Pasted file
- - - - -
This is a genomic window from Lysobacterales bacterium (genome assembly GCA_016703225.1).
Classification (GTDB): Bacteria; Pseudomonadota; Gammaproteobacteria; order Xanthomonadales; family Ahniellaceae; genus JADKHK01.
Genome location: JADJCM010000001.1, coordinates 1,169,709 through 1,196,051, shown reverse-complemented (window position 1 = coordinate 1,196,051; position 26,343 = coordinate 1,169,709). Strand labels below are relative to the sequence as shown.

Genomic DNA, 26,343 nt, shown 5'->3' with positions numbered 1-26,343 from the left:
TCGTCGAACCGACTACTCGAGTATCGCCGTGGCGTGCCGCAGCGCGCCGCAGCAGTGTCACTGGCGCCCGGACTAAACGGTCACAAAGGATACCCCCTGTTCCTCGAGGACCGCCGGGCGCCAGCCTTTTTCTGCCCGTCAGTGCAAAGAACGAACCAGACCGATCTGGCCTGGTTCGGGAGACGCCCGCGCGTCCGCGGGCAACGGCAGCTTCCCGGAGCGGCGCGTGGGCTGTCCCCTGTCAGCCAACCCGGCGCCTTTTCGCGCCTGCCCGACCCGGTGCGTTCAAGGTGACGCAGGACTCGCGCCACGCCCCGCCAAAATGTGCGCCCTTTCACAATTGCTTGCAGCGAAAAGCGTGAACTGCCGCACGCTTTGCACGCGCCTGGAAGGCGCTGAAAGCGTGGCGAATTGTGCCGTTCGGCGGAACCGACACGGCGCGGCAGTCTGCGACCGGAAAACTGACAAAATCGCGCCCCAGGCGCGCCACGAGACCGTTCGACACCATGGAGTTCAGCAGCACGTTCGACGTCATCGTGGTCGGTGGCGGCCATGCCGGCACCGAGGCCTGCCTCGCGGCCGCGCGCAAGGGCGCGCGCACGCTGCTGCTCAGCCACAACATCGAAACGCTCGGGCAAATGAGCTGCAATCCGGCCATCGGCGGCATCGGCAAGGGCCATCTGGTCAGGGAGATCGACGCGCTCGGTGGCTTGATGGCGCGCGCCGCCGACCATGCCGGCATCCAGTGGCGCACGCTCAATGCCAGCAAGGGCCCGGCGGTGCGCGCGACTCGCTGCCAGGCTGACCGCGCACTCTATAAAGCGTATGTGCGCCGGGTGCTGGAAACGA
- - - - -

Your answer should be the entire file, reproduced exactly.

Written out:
This is a genomic window from Lysobacterales bacterium (genome assembly GCA_016703225.1).
Classification (GTDB): Bacteria; Pseudomonadota; Gammaproteobacteria; order Xanthomonadales; family Ahniellaceae; genus JADKHK01.
Genome location: JADJCM010000001.1, coordinates 1,169,709 through 1,196,051, shown reverse-complemented (window position 1 = coordinate 1,196,051; position 26,343 = coordinate 1,169,709). Strand labels below are relative to the sequence as shown.

Genomic DNA, 26,343 nt, shown 5'->3' with positions numbered 1-26,343 from the left:
TCGTCGAACCGACTACTCGAGTATCGCCGTGGCGTGCCGCAGCGCGCCGCAGCAGTGTCACTGGCGCCCGGACTAAACGGTCACAAAGGATACCCCCTGTTCCTCGAGGACCGCCGGGCGCCAGCCTTTTTCTGCCCGTCAGTGCAAAGAACGAACCAGACCGATCTGGCCTGGTTCGGGAGACGCCCGCGCGTCCGCGGGCAACGGCAGCTTCCCGGAGCGGCGCGTGGGCTGTCCCCTGTCAGCCAACCCGGCGCCTTTTCGCGCCTGCCCGACCCGGTGCGTTCAAGGTGACGCAGGACTCGCGCCACGCCCCGCCAAAATGTGCGCCCTTTCACAATTGCTTGCAGCGAAAAGCGTGAACTGCCGCACGCTTTGCACGCGCCTGGAAGGCGCTGAAAGCGTGGCGAATTGTGCCGTTCGGCGGAACCGACACGGCGCGGCAGTCTGCGACCGGAAAACTGACAAAATCGCGCCCCAGGCGCGCCACGAGACCGTTCGACACCATGGAGTTCAGCAGCACGTTCGACGTCATCGTGGTCGGTGGCGGCCATGCCGGCACCGAGGCCTGCCTCGCGGCCGCGCGCAAGGGCGCGCGCACGCTGCTGCTCAGCCACAACATCGAAACGCTCGGGCAAATGAGCTGCAATCCGGCCATCGGCGGCATCGGCAAGGGCCATCTGGTCAGGGAGATCGACGCGCTCGGTGGCTTGATGGCGCGCGCCGCCGACCATGCCGGCATCCAGTGGCGCACGCTCAATGCCAGCAAGGGCCCGGCGGTGCGCGCGACTCGCTGCCAGGCTGACCGCGCACTCTATAAAGCGTATGTGCGCCGGGTGCTGGAAACGA